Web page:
Wheat

After Monsanto’s genetically modified Roundup Ready wheat strain was discovered mysteriously  growing in an Oregon field, stalling exports of one of the most important U.S. crops, a Kansas farmer has filed a lawsuit against the biotech giant.

Ernest Barnes of Morton County, Kansas is the first farmer to file a lawsuit against Monsanto alleging that the mysterious GMO wheat threatens the sale of his non-GMO wheat strains. Having been pulled from testing in 2005, Monsanto claims it doesn’t know how the Roundup Ready wheat appeared in Oregon. The company has even suggested it was a sabotage move.

But whatever the reason for its appearance, the GMO wheat is not welcome in Japan, South Korea or the EU—all large importers of U.S. grown wheat, and U.S. wheat farmers aren’t too happy about the potential loss of sales. When the news broke about the GMO-contaminated wheat, several countries announced they’d stop importing U.S. wheat until safety could be guaranteed. The EU urged its member nations to conduct safety testing for GMO wheat before accepting any U.S. wheat.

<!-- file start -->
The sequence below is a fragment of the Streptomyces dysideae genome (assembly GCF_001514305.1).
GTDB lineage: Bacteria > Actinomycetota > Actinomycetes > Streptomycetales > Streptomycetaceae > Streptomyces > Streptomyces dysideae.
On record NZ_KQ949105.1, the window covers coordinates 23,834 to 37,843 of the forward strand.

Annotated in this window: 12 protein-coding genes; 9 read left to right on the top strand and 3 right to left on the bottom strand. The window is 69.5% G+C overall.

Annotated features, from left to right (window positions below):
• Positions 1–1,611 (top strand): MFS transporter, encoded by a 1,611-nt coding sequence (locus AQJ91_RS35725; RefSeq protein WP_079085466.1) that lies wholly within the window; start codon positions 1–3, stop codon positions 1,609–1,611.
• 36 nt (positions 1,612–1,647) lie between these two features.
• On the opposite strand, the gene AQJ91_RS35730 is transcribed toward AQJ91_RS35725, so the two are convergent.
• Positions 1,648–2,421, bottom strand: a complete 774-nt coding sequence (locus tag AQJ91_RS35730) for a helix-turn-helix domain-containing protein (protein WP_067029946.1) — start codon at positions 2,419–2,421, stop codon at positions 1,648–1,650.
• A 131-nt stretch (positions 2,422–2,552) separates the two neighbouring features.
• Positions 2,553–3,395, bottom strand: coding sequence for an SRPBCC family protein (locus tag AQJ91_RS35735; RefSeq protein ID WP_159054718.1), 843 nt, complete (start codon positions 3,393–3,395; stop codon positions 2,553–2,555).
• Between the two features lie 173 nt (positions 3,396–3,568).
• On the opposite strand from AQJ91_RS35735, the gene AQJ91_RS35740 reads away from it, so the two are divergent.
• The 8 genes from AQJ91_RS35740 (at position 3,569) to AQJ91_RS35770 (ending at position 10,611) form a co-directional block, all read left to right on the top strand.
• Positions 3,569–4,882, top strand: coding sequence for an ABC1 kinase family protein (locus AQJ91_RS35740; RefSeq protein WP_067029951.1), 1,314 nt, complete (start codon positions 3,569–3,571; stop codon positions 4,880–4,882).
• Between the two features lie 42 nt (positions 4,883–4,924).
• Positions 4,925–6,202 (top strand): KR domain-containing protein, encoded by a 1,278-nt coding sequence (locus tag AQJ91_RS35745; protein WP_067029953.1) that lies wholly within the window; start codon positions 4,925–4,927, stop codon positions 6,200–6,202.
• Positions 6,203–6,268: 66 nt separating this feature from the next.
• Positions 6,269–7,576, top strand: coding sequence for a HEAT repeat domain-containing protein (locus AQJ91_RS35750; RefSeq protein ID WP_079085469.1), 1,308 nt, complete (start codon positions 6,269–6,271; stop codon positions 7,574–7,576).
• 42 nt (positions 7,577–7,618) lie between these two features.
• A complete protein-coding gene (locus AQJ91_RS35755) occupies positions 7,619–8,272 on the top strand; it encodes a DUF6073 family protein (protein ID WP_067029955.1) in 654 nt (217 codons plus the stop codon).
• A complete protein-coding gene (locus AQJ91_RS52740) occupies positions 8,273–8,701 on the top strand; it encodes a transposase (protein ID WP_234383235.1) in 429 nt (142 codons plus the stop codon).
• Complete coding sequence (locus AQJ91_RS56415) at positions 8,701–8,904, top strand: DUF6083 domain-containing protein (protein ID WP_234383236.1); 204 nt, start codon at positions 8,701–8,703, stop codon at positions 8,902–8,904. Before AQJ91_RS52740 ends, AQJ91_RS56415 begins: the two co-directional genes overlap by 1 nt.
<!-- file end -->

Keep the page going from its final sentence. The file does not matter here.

“Monsanto has failed our nation’s wheat farmers,” said Barnes’ attorney Stephen Sussman, of Houston-based Sussman Godfrey LLP, in a statement. “Monsanto knew of the risks its genetically altered wheat posed and failed to protect farmers and their crops from those risks.”

Barnes is seeking at least $100,000, accusing Monsanto of negligence, gross negligence and creating a nuisance. Attorneys for Monsanto dismissed the allegations, saying the suit was filed prematurely and lacks any evidence to pin fault on Monsanto. The company claimed in a statement that the GMO wheat test program was closed out in 2005 in a “rigorous, well-documented” fashion and that none of the wheat should have survived. Monsanto abandoned its GMO wheat because of global pressures and concerns about the safety of genetically engineered food.

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Image: Edmund Garman